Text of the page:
USS Arizona, Dec. 7, 1941
Unarmed men, and unarmed nations, can only flee from evil. And evil is not overcome by fleeing from it.
− Jeff Cooper
Pale Ebenezer thought it wrong to fight,
But Roaring Bill (who killed him) thought it right.
− Hilaire Belloc, “The Pacifist”
Sheep have only two speeds − graze and stampede.
− Dave Grossman
I have seen much war in my life, and I detest it profoundly. But there are worse things than war, and they all come with defeat.
− Ernest Hemingway
Both of these days began with fine weather and bright sunshine. Both days began with complacent Americans who planned to spend that day, and many subsequent days, in their usual, peaceful activities. Both days began with other people who had other plans. Both days ended with many Americans dead, and the rest awakened from their peaceful slumbers.
December 7 was a Sunday. Some people slept late. Others went to church. Personnel at the U.S. Navy Base at Pearl Harbor, Hawaii and at Hickam Army Airfield were on their usual Sunday schedule. Sailors in dress whites stood at attention on the decks of battleships moored on battleship row, waiting for the band to strike up the National Anthem as the flag was raised. Out of a clear blue sky came Japanese planes filled with bombs and torpedoes.
Before the day was over, about 2403 military personnel and 68 civilians lay dead, and many others were wounded. Some were trapped in sunken ships, from which tapping could be heard until just before Christmas. Most could not be rescued. It was not a merry Christmas.
Yes, we knew that the rest of the world was at war. We knew that Hitler had renounced the treaty that ended World War I. We knew that he had enlarged the German armed forces and remilitarized the Rhineland. We knew that he had bullied France and Britain into handing him part, then all, of Czechoslovakia. We knew that he had invaded Poland and carved it up with Stalin, as if it were a piece of meat. We knew that he had conquered France in six weeks. We knew that he was bombing Britain and advancing across the plains of the Soviet Union.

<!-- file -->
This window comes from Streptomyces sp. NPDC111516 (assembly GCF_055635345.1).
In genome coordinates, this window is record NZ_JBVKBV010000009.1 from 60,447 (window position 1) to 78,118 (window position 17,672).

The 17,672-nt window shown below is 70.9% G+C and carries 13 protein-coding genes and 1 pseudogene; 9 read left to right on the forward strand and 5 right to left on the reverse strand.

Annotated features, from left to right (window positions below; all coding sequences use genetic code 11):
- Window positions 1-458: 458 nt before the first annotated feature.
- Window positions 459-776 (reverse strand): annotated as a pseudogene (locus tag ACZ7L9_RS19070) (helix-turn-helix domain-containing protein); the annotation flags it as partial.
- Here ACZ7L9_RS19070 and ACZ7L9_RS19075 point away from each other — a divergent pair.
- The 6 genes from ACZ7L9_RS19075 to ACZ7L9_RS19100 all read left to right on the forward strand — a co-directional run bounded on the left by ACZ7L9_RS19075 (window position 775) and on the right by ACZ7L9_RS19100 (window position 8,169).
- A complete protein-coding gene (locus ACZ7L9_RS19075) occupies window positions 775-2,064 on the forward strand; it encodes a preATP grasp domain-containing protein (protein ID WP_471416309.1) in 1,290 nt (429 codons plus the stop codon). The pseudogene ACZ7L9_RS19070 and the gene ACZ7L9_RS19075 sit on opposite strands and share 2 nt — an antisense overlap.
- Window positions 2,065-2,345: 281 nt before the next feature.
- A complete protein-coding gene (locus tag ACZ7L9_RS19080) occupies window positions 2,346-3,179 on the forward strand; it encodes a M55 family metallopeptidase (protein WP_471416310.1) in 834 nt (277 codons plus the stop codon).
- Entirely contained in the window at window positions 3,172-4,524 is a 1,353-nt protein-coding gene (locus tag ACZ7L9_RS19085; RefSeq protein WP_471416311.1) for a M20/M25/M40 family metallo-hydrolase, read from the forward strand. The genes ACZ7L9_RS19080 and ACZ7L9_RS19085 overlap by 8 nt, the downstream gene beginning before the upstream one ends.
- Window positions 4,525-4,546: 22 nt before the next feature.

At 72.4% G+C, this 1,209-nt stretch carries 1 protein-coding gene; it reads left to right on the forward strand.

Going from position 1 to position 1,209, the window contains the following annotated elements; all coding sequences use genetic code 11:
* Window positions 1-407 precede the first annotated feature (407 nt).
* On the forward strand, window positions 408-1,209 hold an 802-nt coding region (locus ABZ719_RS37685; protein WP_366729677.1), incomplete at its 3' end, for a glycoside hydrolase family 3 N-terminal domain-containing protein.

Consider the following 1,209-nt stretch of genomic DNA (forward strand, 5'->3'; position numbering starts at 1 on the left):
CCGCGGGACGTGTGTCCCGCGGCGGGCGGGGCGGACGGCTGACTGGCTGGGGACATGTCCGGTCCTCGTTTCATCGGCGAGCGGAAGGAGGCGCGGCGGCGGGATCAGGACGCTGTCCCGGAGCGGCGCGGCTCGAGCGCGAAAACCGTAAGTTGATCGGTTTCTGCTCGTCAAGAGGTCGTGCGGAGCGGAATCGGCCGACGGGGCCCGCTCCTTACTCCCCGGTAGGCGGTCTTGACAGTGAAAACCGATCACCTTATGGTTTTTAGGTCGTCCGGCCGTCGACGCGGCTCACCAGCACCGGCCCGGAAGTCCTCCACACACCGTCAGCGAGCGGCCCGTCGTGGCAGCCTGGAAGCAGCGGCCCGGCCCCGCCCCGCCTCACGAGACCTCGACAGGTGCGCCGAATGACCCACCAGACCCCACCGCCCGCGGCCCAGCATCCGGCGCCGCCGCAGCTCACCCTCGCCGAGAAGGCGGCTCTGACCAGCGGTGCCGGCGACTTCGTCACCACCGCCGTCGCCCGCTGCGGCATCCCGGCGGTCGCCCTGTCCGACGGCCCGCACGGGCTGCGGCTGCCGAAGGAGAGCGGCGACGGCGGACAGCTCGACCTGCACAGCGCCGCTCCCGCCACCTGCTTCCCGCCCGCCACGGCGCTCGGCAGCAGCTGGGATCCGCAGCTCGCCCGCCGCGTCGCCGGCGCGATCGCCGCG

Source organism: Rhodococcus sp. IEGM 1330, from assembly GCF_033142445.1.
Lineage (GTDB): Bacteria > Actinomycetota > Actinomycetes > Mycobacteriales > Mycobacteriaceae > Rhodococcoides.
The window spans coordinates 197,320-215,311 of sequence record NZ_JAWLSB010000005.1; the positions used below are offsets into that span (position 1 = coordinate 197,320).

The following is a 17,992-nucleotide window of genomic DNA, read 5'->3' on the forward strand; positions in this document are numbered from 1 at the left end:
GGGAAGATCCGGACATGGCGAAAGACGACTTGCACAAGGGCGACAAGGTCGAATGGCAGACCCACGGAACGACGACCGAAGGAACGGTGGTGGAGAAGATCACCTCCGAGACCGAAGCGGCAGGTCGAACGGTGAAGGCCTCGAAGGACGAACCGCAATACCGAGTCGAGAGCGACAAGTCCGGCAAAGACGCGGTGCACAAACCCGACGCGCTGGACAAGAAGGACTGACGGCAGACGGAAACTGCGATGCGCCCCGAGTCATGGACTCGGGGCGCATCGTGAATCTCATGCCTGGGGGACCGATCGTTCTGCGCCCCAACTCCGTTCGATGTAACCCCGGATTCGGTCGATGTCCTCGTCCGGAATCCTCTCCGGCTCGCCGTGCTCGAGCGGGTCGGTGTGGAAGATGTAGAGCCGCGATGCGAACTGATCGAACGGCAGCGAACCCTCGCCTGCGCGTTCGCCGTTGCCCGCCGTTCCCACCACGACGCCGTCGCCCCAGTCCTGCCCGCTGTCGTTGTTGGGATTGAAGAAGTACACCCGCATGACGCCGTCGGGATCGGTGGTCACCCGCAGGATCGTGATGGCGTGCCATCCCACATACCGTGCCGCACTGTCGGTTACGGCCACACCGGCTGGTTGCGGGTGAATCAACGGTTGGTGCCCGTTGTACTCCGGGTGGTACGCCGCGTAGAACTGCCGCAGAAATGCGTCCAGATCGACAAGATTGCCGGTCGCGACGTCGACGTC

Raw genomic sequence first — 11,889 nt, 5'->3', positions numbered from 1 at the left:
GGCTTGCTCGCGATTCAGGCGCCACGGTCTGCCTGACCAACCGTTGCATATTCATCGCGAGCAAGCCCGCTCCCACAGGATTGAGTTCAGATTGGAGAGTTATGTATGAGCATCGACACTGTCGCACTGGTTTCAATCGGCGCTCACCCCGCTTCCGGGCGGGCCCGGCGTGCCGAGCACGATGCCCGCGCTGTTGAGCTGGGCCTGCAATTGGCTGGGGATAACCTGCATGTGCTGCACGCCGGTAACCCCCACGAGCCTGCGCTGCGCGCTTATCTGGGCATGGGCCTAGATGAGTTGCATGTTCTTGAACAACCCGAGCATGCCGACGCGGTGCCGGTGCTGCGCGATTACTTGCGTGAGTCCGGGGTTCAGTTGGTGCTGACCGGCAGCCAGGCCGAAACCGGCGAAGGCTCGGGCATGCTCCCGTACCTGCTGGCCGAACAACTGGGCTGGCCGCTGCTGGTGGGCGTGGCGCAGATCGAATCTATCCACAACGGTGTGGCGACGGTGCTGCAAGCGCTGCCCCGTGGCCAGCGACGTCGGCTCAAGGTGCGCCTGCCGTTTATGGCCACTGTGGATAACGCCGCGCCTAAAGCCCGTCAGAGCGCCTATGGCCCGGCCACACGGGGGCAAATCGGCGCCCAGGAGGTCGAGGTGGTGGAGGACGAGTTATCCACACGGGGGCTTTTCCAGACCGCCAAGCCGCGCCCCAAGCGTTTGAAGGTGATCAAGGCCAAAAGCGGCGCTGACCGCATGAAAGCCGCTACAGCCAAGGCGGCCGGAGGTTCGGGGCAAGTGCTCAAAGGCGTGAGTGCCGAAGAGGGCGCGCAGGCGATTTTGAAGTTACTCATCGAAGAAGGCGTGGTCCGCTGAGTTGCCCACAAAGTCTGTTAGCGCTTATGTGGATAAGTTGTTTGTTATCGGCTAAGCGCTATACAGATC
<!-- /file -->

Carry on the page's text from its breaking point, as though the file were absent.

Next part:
And we also knew that the Japan had conquered Manchuria for its resources. We knew that Japan had invaded China with startling brutality. We knew that Germany and Japan had big appetites and were still hungry. We knew all these things, and still we slept late that Sunday. We thought we were safe.
September 11 was a Tuesday. In New York City, it was election day and the first day of school, so – providentially – many people were late for work. At the Pentagon outside Washington, people were prompt, as military personnel tend to be. Out of a clear blue sky came airliners filled with passengers and crew − and thousands of pounds of jet fuel. Before the day was over, almost 3000 Americans were dead, and others injured. The exact total will never be known, because hundreds remain missing in the debris of the collapsed World Trade towers.
Yes, we knew that the world was not a safe place, but we thought the danger was far away. Like the people at Pearl Harbor, we thought the oceans would protect us. But if they couldn’t protect us in 1941, how could they protect us in 2001? The warnings we had been given are too numerous for a paragraph. They require a list. And even this list is incomplete:
● Sen. Robert Kennedy, the leading presidential candidate, was assassinated in 1968 by Sirhan Sirhan, a Palestinian American who objected to Kennedy’s support for Israel. The political implications of the assassination were ignored.
● Our embassy in Iran was seized in 1979, legally an act of war. Our diplomats were imprisoned and mistreated for 444 days. President Carter dithered, then tried an underequipped, unsuccessful rescue attempt. The hostages were released the day President Reagan was inaugurated.
● The Marine barracks in Beirut was bombed in 1983, killing 241 Americans who were there to protect Yasser Arafat’s PLO. We fired a few shells into the hills, then withdrew.
● The USS Stark was hit by two missiles “accidentally” fired by an Iraqi plane in 1987, killing 37 crewmembers and wounding 21 others. Saddam promoted the pilot and rewarded him with a Mercedes. We appointed a commission to investigate.